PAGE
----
It was given in pill form so I was pretty free to roam the hallways & work on a giant (5000 piece) jigsaw puzzle in the visitors lounge. I left before I could finish it:). Dined on lobster & cheesecake- the menu was huge & the food was surprisingly good, & I had a nice view of the ocean & the harbor from my bed- so all in all, not a bad trial run. I don't expect next week will be quite so cushy!
My surgeon had a slot open up for Wed, the 29th, & wanted me in there. So I'm happy - a little less time to stress & I'm as ready now as I'll ever be! Best wishes to all those with upcoming surgeries & a big thank you to those who have gone before us & come back to give us advice & encouragement!
Happy St Pats day! I can't take credit for the photo- it was taken by friends of my sister-in-law who rescue & place homeless dogs. Not technically heart valve related, but heart warming & ties in the dog theme we have going nevertheless:)
Journal posted on January 31, 2017
I joined this group last summer, scared & feeling overwhelmed. I forced myself to read various people's stories & little by little became more comfortable with the process. Then I started taking notes & bookmarking journals that seemed most helpful. Some stories were very encouraging- people back home in 3-4 days, some were downright scary- those with complications, but they all helped me get comfortable with the reality of heart surgery. I had my heart Cath ( no bypasses:)) on Mon & a surgeons appointment in 3 weeks( mitral valve repair). I feel prepared & optimistic where I never thought I could & I have all of you to thank for that. So thank you to Adam for this wonderful site & you all for all your contributions!!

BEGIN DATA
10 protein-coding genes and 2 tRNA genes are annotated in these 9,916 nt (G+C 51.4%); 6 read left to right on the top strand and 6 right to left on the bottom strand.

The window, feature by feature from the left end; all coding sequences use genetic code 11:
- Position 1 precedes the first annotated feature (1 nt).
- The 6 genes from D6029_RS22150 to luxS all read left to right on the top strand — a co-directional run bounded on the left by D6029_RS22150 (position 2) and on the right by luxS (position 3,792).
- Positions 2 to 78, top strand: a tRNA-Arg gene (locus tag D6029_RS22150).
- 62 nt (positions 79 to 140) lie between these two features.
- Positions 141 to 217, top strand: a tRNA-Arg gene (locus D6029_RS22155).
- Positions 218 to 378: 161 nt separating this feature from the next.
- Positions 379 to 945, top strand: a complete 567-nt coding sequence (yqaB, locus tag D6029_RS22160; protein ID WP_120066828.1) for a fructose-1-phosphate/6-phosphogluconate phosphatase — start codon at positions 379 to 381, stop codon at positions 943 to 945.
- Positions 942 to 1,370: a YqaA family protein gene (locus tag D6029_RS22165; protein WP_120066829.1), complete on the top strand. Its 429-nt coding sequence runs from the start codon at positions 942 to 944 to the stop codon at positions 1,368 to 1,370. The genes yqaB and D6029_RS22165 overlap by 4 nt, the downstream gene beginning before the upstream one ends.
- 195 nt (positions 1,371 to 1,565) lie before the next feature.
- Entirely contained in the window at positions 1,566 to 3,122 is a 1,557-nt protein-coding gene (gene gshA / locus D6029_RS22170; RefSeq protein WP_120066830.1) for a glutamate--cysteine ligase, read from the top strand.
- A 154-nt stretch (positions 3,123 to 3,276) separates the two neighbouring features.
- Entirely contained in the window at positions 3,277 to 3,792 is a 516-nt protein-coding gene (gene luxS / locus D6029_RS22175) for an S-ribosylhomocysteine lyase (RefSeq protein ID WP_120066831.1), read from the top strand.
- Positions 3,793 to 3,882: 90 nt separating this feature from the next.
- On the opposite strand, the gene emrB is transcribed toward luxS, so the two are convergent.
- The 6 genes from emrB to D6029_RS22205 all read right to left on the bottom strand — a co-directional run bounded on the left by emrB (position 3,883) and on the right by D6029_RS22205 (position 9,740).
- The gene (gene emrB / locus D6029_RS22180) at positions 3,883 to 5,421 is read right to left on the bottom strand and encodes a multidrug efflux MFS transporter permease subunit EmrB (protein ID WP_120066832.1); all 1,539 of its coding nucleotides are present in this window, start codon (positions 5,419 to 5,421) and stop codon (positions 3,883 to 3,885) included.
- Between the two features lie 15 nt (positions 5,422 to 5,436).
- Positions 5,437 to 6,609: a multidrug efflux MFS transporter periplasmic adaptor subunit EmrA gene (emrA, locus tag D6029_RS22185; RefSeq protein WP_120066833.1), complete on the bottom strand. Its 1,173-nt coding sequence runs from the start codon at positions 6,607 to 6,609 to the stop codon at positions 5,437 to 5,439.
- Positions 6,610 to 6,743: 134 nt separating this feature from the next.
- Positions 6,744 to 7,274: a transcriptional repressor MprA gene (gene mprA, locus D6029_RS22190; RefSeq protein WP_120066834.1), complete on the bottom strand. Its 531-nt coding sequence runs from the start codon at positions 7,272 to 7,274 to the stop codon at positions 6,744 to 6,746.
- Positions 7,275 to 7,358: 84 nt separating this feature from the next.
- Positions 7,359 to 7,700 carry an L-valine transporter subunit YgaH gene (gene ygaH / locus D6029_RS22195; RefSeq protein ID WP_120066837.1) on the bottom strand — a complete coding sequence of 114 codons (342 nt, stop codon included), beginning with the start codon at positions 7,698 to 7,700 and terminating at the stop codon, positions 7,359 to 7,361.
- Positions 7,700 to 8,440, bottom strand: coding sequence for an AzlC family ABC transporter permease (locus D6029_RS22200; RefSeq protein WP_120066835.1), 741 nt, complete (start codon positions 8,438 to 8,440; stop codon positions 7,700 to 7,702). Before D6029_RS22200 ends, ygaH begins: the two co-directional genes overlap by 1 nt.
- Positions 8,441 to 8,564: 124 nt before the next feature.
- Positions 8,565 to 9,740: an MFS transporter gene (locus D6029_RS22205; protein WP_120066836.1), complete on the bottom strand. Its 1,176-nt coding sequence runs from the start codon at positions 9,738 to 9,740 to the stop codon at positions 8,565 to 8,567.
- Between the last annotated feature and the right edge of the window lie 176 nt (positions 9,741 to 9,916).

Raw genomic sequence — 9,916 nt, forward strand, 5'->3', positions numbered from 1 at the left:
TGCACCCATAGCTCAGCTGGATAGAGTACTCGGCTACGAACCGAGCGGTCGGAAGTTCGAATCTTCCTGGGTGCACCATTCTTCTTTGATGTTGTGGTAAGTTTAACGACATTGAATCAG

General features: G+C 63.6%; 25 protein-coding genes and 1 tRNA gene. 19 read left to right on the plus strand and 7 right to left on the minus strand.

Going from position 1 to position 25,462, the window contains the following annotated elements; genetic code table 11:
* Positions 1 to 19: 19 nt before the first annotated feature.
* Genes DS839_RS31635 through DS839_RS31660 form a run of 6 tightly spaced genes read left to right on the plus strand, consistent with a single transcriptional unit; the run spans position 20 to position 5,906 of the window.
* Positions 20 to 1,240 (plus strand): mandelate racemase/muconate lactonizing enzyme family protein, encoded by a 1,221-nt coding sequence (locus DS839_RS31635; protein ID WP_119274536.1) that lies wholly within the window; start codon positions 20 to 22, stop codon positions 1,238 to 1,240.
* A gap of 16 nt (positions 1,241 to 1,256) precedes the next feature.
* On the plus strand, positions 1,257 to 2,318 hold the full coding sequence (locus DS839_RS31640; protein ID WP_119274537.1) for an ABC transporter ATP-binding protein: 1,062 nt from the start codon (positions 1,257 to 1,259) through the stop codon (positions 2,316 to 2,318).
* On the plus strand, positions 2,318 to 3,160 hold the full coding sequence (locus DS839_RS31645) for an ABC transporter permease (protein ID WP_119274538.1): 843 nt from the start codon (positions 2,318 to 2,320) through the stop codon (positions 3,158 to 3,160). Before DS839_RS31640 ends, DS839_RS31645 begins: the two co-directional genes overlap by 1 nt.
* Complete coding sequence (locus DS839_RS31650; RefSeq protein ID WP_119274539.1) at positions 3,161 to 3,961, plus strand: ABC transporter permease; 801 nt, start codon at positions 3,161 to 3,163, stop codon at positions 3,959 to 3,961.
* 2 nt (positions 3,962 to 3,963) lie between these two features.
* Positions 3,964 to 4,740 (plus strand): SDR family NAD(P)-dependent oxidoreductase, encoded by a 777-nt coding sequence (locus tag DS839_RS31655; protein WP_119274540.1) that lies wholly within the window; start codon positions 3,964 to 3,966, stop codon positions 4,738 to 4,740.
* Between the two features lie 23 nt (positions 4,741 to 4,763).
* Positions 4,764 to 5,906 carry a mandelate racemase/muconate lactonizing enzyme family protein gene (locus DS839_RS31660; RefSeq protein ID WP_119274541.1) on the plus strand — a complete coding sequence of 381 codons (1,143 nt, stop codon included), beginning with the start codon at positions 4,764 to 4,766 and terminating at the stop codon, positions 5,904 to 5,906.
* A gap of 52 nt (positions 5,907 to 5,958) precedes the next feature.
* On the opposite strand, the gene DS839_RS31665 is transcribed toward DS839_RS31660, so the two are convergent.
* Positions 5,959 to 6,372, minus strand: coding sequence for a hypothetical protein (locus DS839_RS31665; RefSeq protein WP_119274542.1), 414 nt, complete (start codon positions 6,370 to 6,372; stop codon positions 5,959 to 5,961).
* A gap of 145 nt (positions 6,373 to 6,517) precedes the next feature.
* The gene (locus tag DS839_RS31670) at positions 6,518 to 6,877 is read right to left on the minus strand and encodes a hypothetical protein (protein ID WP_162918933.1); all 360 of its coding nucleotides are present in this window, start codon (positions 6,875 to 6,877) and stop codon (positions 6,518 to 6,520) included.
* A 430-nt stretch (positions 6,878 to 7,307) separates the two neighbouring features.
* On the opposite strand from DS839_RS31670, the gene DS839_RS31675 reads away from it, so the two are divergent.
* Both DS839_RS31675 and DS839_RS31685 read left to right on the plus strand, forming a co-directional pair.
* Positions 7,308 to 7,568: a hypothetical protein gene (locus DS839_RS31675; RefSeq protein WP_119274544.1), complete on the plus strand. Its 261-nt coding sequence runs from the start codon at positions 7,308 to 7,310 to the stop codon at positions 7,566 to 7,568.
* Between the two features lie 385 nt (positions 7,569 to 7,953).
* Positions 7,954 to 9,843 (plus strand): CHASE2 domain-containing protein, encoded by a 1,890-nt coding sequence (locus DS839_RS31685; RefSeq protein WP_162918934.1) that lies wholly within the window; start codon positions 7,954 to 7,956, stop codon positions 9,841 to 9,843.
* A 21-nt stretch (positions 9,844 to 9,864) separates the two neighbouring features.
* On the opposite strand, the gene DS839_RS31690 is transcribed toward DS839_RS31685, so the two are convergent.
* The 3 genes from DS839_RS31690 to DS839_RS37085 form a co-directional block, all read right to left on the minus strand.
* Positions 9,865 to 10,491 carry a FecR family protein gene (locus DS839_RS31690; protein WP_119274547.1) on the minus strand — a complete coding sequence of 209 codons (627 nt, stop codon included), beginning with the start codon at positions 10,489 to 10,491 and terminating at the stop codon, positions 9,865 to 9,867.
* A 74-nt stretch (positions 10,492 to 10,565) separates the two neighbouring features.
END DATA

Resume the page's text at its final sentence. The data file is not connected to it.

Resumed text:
I've been lurking here for a few days, working up my nerve to read a lot of these posts & now starting to take notes & working to educate myself. I notice that so many people have had their surgery at the Cleveland Clinic. I'm curious, does your insurance cover that ? I'm on an HMO & my choices seem pretty limited as to where I can go. My plan pays nothing to out of network costs. Thanks for all the great first hand experience & advice & tips I've picked up here- I've read a lot of your stories & can't tell you how impressed ( & a little scared) I am!
In May I had my first episode of A-fib-
& had a cardioconversion. I followed up with an echostress test that showed severe mitral regurgitation & have been told I will need a mitral valve repair, or , more likely, a replacement. I am anxiously waiting out the weeks til my cardio appointment ( Sept 9) when I will hear what the plan is. I am nervous of course, but have a little extra concern over the surgery because I've had radiation on the left side (breast cancer) & have read that there can be possible complications because of that .I am thinking that I definitely need to get a 2d opinion, & am now figuring out how to go about it- who to choose, etc. ( I need a Dummys Guide to navigating the health care system:))